My eyes open as I lay in bed and immediately I begin dread the day.
I continue to lay there looking up at my room’s ceiling. My cat, Gryffindor Quidditch Team Captain Pawliver Wood, lies close to my legs that are covered. My thoughts are filled with voices telling me, “I can’t do this. I don’t want to do this. I don’t want to face the world. Maybe this will be the day that I give up.” I’m exhausted from waking up multiple times during the night, and even then any moments of slumber I achieve is light. It’s a daily struggle, better yet, a daily battle, that I have to struggle with. At times it may take hours- or sometimes it’s just 20 minutes - until I finally sit up before willing myself to begin the cycle.
I suffer from severe depression and anxiety. I face it head-on every second, every minute, hourly, daily, etc. Some days are great, and some days are indescribably bad. I’ve been dealing with depression for many, many years. I started suffering anxiety attacks in 2016 a year after I transferred my job to where I currently am working. Unfortunately, the overwhelming foot traffic doesn’t help with the stress, and instead adds greatly to it, and for many years (and even very, very recently) I have wanted to end it all. I’ve yearn to feel what my definition of “normal” is. I’ve also thought that I just a huge failure and a burden to my friends and family, so what’s the point of continuing on with this life? The contemplation has always occurred, but then I stop because now, I think mainly of my mother and what she’s gone through. What we as a family have gone through.
Things for me took a huge hit when my father unexpectedly passed away from a massive heart attack. He was revived, but was severely brain damaged due to a lack of oxygen for 18 minutes. He held on for two weeks until he finally left us. This was also two weeks before my birthday. Losing my dad has been the hardest thing I’ve had happen to me so far in my life. I’m the only son in our immediate family, and I looked to my dad for advice dealing with life situations. I wasn’t ready to lose him.
Coping with the loss has been another difficult task, and I find it hard to talk to my mother because she’s still grieving her husband of 43-years in her way. She now travels between my home in Southern California, my sisters’ who live near Yosemite and Indianapolis, respectively. My sisters have children, and it’s good for her to spend time with her grandchildren. At many stretches, I’m alone in my house with my cats...ok, that sounds pathetic, but I love animals (and that’s another story).
Today is #BellLetsTalk Day, which is an important time of awareness within the hockey world and chiefly among Canadians. The event was started by the Canadian communications company, Bell, and it’s mission is to raise awareness and combat the stigma around mental health. Since 2011, the initiative has raised over $93 million for mental health programs in Canada by simply using the hashtag “#BellLetsTalk” each year. Every time the hashtag is used on every major social network platform such as Twitter, Instagram, and Facebook, five Canadian cents is donated (That’s like $30 USD!).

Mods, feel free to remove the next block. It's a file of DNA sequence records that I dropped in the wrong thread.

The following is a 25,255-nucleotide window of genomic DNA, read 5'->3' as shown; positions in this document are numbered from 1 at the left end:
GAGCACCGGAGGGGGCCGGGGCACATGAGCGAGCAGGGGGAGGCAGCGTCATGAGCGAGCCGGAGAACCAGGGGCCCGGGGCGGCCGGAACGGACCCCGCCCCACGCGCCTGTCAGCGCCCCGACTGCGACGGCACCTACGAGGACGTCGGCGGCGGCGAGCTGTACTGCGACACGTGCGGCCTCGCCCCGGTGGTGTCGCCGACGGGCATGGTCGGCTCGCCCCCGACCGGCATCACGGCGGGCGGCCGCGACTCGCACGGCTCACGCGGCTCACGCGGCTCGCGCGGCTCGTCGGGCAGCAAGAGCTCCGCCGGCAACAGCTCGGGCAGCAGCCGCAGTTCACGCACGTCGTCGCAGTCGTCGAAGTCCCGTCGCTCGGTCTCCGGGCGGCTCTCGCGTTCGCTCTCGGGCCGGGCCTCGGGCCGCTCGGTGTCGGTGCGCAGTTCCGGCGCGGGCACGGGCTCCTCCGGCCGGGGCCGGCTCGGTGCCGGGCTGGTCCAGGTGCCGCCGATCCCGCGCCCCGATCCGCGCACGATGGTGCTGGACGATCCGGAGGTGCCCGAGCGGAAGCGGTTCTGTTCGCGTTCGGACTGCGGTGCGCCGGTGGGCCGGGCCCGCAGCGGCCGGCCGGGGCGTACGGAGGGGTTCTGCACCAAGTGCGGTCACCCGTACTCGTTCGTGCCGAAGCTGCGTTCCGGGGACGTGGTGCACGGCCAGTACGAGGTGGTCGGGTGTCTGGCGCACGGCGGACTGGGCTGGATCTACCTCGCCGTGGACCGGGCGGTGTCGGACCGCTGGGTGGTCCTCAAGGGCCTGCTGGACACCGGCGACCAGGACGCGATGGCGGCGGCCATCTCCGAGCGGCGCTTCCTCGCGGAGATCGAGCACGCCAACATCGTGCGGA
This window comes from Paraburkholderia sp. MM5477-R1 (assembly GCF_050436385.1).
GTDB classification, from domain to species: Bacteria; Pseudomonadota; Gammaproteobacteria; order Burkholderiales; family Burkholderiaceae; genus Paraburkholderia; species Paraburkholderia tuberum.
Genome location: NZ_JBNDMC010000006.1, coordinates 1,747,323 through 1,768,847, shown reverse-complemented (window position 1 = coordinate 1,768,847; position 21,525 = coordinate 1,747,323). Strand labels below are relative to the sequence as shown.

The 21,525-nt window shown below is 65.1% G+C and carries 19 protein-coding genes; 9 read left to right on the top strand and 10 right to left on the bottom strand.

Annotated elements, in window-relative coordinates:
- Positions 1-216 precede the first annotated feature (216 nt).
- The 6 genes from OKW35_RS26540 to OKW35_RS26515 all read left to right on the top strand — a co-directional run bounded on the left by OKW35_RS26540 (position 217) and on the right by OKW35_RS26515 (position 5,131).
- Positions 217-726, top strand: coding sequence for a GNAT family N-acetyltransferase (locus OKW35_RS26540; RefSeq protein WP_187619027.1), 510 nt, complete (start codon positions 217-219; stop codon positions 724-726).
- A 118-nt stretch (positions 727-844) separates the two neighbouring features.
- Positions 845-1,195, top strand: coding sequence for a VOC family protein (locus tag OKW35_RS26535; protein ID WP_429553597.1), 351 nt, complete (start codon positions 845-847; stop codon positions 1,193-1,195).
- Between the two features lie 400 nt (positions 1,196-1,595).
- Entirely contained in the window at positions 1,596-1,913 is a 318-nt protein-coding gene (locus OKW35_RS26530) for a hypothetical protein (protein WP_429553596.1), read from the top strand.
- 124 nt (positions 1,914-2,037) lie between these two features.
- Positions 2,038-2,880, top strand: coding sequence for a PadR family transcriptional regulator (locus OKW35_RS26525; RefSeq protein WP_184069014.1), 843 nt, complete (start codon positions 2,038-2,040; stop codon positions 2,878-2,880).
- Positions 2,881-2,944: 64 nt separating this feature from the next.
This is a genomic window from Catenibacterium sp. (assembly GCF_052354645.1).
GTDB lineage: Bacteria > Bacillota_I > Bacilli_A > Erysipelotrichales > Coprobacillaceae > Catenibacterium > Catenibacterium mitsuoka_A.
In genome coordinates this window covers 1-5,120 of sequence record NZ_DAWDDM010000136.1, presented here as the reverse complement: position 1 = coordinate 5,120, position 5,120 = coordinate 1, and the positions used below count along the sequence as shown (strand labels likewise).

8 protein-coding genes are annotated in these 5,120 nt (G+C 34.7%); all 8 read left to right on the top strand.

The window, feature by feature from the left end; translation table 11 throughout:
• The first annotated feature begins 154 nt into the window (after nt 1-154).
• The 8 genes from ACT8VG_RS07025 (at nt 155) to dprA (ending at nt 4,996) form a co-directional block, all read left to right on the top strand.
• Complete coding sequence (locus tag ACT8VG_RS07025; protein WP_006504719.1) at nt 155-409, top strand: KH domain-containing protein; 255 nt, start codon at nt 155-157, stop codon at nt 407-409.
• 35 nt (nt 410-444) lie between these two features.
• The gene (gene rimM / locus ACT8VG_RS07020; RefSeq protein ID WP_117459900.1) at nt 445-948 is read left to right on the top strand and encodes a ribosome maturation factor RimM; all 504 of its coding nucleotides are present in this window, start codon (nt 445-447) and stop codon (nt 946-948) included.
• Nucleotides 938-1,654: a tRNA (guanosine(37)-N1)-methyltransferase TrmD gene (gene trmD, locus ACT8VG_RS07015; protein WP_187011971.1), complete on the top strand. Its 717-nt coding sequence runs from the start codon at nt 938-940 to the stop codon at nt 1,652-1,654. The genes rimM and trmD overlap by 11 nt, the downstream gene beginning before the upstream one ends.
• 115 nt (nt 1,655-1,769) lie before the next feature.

Many professional hockey players have been very open about their desire to raise awareness due to unfortunate deaths of former players, such as Rick Rypien, Derek Boogaard, and Steve Montador, and Todd Ewen. These players notably have suffered severe depression mainly due to post-concussion-syndrome. Former Duck Kevin Bieksa has been quite honest about his own personal experiences with friends and colleagues and is an advocate of the former mindcheck.ca which is now Foundry, B.C.
Many of us deal with anxiety, depression, panic disorders. For some, it’s manageable. For others, it is crippling, and a great number of us can hide it very well under our own masks. I felt that it would be good to share some of my story on this day, not to have a spotlight pointed on me, but to continue to raise awareness. And for you who suffer too, don’t think that you’re lesser of a person for having to battle. There is no shame in any of it. You’re not alone. Talk to someone about it. Because let me tell you, it’s not good to keep everything in - that’s something I’m still learning. Be it a professional, a friend, or a family member... just find someone. The start is the hardest, but it may do you some good because just simply talking about your worries or anxiety is one of the first steps to becoming a more healthy you. I’ve slowly begun to take my small steps, if you have, be proud that you’re trying to make a go of it. For those who are in the shadows uncertain of the future, you can at least have the knowledge that there are many of us beside you.
So, Let’s Talk.
National Suicide Prevention Lifeline: (800) 273-8255
Make sure to use #BellLetsTalk as much as you can today on social media to help the cause. For every time the hashtag is used or retweeted, Bell donates 5¢ towards mental health initiatives. You can also help on Facebook, Snapchat, and Instagram as well.